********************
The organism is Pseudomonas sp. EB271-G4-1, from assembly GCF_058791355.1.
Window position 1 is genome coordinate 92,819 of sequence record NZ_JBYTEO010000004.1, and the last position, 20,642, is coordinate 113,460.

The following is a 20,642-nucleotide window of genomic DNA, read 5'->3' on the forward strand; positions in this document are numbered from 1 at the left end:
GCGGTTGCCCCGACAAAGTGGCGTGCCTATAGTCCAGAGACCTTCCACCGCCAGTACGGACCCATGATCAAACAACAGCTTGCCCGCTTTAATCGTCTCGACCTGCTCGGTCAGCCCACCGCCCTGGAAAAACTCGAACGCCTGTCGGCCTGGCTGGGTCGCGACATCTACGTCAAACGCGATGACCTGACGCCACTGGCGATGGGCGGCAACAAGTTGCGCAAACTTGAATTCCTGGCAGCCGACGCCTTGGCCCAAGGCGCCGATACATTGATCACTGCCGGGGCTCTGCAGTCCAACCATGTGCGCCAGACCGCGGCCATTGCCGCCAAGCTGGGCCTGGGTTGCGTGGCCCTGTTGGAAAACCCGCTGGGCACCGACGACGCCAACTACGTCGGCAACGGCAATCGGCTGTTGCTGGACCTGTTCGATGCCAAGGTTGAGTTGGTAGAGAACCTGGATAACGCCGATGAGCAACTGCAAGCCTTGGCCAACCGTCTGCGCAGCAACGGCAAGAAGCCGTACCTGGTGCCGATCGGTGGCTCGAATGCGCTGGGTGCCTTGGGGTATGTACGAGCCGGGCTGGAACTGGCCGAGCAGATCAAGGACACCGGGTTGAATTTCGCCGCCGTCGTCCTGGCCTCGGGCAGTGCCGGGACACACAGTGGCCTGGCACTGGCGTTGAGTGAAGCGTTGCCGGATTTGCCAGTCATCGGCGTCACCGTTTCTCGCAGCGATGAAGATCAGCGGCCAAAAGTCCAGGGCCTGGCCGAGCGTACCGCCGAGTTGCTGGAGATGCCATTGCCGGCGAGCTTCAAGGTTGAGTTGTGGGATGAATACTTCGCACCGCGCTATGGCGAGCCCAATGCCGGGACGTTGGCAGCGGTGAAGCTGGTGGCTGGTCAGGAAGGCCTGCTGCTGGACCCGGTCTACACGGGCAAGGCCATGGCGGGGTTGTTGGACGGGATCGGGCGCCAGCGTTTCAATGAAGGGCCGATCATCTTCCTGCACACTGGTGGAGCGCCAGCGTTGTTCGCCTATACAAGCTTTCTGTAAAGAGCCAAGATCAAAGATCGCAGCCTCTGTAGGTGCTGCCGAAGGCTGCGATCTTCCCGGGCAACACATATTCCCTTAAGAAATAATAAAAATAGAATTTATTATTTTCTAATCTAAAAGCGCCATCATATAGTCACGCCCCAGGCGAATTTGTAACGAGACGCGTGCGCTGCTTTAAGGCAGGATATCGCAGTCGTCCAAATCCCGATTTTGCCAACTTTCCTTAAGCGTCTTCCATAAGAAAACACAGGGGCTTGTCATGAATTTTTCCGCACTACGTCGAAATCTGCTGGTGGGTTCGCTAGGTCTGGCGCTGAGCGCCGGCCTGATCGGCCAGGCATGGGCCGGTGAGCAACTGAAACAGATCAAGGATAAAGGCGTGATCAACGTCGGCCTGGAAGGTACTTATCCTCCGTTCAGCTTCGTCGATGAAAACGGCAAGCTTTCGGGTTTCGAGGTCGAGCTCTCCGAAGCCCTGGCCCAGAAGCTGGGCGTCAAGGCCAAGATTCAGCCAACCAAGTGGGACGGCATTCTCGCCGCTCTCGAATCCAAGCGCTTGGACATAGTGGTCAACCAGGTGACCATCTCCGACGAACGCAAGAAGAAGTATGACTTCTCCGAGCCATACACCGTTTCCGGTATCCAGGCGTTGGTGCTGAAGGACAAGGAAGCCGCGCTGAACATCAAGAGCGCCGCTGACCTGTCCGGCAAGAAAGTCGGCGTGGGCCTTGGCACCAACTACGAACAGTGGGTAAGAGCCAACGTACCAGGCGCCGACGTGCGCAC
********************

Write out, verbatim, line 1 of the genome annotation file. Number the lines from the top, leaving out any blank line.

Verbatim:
The organism is Pseudomonas sp. EB271-G4-1, from assembly GCF_058791355.1.